Demonstration at the James Beard House
For Mark Bello, pizza-making is not a pastime. It’s not a profession. It is a way of life. Last week, I got to witness this phenomenon myself, during a five hour extravaganza in his quirky Chinatown apartment on Catherine Street. Sometime after the first of the year, Mark’s company, “Pizza a Casa,” will be opening a retail store and cooking school at 371 Grand Street, just east of Essex. The other night, he invited six curious/hungry New Yorkers over for a “hands-on” demonstration.
While we waited for “class to begin,” I thumbed through a large book filled with exhaustive evaluations of every worthwhile pizza joint in the city. Mark had graded each pie for the quality of its crust, sauce and toppings. It was only the first indication this guy was not messing around. Mark created “Pizza a Casa” five years ago, teaching pizza-making at places like the Astor Center and Murray’s Cheese Shop. From the beginning, his boundless enthusiasm and passion made him a big hit at birthday parties and other special events.
Potato rosemary pizza
Mark is a self-taught student of pizza. Through a decade of trial and error, experimenting with techniques and ingredients, he has come up with the perfect at-home formula. He balks at the notion that most home ovens aren’t hot enough to make a high quality crust. The results are convincing. One after another, delicious pizzas (classic margherita, smoked mozzarella, potato rosemary and more) began coming out of the oven, and were devoured in short order.
Then it was our turn to roll up our sleeves and get to work. Noticing my obvious lack of skill as a baker (though he was too nice to say so), Mark tutored me patiently on the finer points of making dough “smooth as a baby’s bottom.” Nothing was left to chance – each of us weighed our balls of dough on a kitchen scale, Mark making adjustments along the way. We were presented with a wide variety of tempting ingredients, sourced from the city’s best specialty shops. My personal favorite: a decadent “bacon and egg” pizza, made with pancetta, fried sage and sunny-side-up eggs. The grayson and honey truffle pie did me in.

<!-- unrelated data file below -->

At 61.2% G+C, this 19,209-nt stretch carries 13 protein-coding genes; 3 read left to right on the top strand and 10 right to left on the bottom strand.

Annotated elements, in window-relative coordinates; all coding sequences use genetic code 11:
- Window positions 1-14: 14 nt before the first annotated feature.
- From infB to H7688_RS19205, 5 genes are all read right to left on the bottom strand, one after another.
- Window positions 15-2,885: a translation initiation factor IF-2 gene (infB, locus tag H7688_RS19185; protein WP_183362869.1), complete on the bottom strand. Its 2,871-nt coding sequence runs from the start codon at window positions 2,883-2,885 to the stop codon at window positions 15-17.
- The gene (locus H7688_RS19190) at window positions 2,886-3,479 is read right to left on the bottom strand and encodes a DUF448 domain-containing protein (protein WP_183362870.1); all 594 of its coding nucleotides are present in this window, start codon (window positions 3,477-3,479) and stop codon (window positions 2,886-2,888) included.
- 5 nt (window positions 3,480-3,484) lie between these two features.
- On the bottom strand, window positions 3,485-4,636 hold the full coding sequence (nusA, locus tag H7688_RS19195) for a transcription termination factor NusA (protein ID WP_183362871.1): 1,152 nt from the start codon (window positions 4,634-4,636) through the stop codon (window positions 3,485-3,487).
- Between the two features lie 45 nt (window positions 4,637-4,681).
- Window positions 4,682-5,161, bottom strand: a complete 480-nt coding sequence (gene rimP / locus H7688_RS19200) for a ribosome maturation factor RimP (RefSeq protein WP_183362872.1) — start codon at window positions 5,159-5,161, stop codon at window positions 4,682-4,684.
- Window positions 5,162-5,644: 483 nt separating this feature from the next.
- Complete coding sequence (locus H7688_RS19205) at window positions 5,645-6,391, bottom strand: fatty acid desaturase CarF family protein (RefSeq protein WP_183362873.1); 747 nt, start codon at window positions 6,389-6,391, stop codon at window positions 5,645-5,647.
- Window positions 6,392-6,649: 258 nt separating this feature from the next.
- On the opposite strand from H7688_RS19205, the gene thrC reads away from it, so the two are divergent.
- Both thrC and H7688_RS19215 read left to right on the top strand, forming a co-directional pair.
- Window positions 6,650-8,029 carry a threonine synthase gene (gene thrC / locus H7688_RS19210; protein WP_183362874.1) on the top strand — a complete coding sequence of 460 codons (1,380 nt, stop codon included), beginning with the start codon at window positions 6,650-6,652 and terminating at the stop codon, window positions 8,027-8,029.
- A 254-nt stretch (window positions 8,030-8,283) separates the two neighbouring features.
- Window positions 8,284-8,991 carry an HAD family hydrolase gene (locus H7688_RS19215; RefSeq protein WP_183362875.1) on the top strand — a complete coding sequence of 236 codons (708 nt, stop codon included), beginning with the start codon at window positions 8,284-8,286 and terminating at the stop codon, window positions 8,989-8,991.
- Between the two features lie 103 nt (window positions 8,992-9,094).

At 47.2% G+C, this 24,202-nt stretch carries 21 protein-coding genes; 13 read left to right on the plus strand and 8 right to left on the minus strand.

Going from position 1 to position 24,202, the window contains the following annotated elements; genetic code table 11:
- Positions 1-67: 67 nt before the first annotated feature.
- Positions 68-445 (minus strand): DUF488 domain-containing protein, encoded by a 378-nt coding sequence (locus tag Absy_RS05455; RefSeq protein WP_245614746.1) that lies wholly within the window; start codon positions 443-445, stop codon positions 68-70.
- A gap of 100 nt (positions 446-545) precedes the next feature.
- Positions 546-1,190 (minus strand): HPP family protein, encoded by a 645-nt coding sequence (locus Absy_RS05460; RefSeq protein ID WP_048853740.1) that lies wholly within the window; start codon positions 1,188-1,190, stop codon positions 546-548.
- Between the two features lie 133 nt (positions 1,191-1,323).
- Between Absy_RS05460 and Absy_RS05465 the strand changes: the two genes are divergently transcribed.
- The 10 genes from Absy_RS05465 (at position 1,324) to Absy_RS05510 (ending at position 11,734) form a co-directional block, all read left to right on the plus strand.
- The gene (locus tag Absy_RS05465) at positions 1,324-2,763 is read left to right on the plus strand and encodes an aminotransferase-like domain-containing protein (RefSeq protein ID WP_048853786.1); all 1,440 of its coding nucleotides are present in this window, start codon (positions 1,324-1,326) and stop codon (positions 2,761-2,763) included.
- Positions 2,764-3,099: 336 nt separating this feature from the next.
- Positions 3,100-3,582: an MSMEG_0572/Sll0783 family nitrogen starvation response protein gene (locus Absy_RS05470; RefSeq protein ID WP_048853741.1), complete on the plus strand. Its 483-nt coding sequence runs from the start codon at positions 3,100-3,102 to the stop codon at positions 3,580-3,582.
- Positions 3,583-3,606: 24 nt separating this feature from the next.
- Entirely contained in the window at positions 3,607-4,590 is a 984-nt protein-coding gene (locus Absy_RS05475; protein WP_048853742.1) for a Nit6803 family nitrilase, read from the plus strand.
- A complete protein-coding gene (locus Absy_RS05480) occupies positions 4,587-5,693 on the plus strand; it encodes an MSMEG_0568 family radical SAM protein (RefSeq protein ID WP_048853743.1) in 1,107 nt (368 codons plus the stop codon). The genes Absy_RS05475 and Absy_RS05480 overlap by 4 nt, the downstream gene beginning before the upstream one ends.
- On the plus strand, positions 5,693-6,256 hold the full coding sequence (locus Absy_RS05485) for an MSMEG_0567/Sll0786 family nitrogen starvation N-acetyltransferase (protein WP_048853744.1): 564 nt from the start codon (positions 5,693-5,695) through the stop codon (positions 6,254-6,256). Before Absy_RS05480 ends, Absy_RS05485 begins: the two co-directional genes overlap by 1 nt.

Pizza class with Big Brothers/Big Sisters
Mark said his move to the Lower East Side seemed only fitting. His grandfather, Hyman Brechner, lived on Hester Street and owned a printing shop on Lafayette. He buys a lot of his cheese from his friend Anne Saxelby in the Essex Street Market. Alleva Dairy, another favorite destination, is just a short distance away in Little Italy.
At the store on Grand Street, he’ll offer classes (many more than he’s able to teach now), and sell a small number of preferred products: ingredients, utensils, etc. While Mark fervently believes the best dough is made at home, he’ll sell ready-made dough in the store. The shop will feel a lot like his apartment, which is bursting with eclectic items he’s collected over the years, such as a pair of large truffle digging tools.
“Pizza a Casa” will be joining a shopette that includes two renowned foodie shrines: Kossar’s Bialys and the Doughnut Plant. Mark wants to see the retail location become a citywide (perhaps worldwide) pizza lover’s destination. He’s also excited about being part of a community in which he has deep roots.
If you just can’t wait until January, check out Mark’s web site. His next class is being offered this coming Sunday.
All photos courtesy Pizza A Casa